March 03, 2009,
A.C. asks from Sterling Heights, MI on February 27, 2009
Reintroducing Dairy After a Dairy Allergy (Not Lactose Intolerance)
We discovered my son had a dairy allergy (this is an allergy to protein, not lactose intolerance)when he was 1 month old. His doctor said at one year we could try dairy again to see if he has outgrown the allergy (apparently many children do outgrow it by 1). My concern is how best to reintroduce dairy. Do I just give him a cup of milk or do I try a small amount of mild dairy, like yogurt? If he is still allergic and I give him a cup of milk I know he will be in horrible pain, but if I give yogurt, he might only be slightly uncomfortable and I won't be able to tell if he is still allergic until it builds up over time causing longer lasting problems. The doctor seems pretty clueless in the matter, so I am asking anyone with dairy allergy experience - what did you do and what were the results? I would prefer to receive only responses based on experience as opposed to opinions or guesses. (Please do not respond to me about cow's milk being for baby cows.) Thank you, and wish me luck because I can't bear the idea that I might make my baby go through a whole day of tummy pain.
K.E. answers from Lansing on February 28, 2009
My son has protein losing enteropathy, and we've been to the gastroenterologist for years.... When we started reintroducing, he had us give him 2 ounces of milk every other day for a week, then 4 ounces every other day for a week, then 6 ounces, then 8 ounces. Very gradual, so you should hopefully notice if there's something wrong. Good luck, I know it's difficult!
M.G. answers from Jackson on February 28, 2009
My heart goes out to you and your little guy.
Have you ever heard that fermented dairy is easier to digest? As you work to desensitize your son's system starting with a good quality yogurt made from organic milk will make it easier for him. If you can get a milk share for raw milk that is best.
If you would like more information I would be pleased to get that for you.
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L.P. answers from Detroit on February 28, 2009
I had this issue when I was a child. I proved to be allergic to the milk protiens also. After a year we started testing to see if I could have outgrown it. We started with yogurt, as it is the mildest. I remember my mom gave me a small, child sized cup for easy portion control and note taking. After proving, or in my first couple of tries disproving, that I had outgrown the allergy, we simply moved on to other dairy products, keeping mild, with things like simple cheeses and so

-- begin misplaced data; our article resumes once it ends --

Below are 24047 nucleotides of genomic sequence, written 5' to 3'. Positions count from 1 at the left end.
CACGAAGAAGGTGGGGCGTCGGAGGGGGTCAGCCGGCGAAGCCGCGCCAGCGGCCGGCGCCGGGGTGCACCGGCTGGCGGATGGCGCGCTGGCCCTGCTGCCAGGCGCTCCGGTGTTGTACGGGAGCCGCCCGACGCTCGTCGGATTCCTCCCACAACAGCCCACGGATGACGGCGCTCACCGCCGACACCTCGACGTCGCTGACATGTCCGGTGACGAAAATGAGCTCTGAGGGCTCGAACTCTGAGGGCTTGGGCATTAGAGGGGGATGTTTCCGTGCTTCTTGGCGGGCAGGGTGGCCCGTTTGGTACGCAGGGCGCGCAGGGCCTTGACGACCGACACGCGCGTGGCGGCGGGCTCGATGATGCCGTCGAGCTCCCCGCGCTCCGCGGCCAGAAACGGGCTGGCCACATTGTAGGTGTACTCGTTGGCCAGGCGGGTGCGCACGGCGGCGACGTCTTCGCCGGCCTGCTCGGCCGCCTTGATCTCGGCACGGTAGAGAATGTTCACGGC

on. Unfortunately it is really a process of trial and error, seeing what your child can handle. Make sure to keep a dairy diary for good reference. Some kids can handle the milder things like yogurt and mozzerella cheese, but never get past that. I am happy to tell you I am writing this to you after having a nice glass of milk with my cookies =D
L. and family
A.F. answers from Detroit on February 28, 2009
My son has a milk allergy, is 4 yrs old, and was diagnosed a 4 mos. I would not recommend reintroducing it at all. If he is still allergic, he's going to have a reaction of some kind. Have him see an allergist first! My son has been tested annually by the Dr. with either blood test or skin test and has not outgrown it yet. It's a momentary amount of pain, but it won't risk exposing him to an allergen that may cause a reaction.
If your dr. seems clueless, he might be. Please seek an allergist's opinion,or if this dr. is one, find another~ Good luck~ I know what a struggle food allergies can be, hang in there.
C.H. answers from Detroit on February 28, 2009